Preston Clark, Florida: If you grow up in an area where you do enough largemouth bass fishing, a funny thing happens. You remember, distinctly, the days when you couldn’t get a lure back to the shore or the boat without landing a fish, and you tend to forget the fruitless days on the water. This can lead to the misconception that bass fishing is “relatively” easy, or something that “everyone can do.” Truth be told, if you do anything enough, you’ll succeed at some point, which is exactly the reason I prefer the driving range to playing 18 actual holes of golf. Something about rooting around in the woods for another lost ball is harder to forget than driving a practice shot into the woods for the umpteenth time. For that, and many other reasons, there’s no shortage of people who’d describe themselves as “good,” or even “great” bass fishermen. Clark, however, is the real deal. I was fishing with Clark in 2010, on a million-degree June afternoon when the Florida bass were impossibly hard to fool. Me? I managed one small fish on the afternoon. Clark caught a largemouth that was in the seven-pound-plus range. Think that was “luck”? Nope, me neither. Clark has been both a professional angler and a guide and I’m here to tell you, he’s one of the best.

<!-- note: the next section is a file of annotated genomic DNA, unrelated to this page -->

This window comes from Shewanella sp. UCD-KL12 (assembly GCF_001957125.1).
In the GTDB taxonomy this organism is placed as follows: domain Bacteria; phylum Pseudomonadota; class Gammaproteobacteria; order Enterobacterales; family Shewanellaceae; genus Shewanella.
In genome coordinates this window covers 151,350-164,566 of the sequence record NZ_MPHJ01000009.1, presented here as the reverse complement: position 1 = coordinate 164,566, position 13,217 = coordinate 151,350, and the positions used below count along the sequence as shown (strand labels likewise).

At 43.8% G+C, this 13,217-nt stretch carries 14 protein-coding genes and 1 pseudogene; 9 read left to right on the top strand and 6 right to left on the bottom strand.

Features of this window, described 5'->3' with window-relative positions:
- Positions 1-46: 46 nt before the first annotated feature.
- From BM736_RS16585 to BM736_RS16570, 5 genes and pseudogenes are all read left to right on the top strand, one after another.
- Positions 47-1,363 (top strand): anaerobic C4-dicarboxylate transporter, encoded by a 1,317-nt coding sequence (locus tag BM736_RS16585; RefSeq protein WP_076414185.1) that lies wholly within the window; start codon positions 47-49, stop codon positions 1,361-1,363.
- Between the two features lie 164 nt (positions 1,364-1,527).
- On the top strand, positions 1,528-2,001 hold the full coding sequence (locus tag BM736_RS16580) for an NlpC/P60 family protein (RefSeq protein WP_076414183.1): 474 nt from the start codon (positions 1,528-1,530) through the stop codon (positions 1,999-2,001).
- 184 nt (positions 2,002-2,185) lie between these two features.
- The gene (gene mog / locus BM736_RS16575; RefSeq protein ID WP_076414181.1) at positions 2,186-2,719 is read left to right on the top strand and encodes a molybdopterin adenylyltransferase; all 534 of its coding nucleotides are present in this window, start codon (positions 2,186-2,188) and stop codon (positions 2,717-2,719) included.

Chris Senyohl, Seattle: Seattle gets the reputation as a place where it rains all the time and is generally unpleasant. Guess who is responsible for maintaining that reputation? The people in Seattle, who are aware of the amazing outdoor opportunities that they’d like, if they can, to prevent the rest of the country from finding out about. Senyohl guides in and around the Seattle area and is one of the absolute best (not to mention kindest) anglers I’ve ever fished with. Senyohl, in only about a week’s time, put me on a silver salmon, a pink salmon, and his brother even scared the life out of me on a whitewater rafting adventure. If he could hook a novice salmon fisherman like me up, I can only imagine the wonders he could accomplish with a more experienced angler.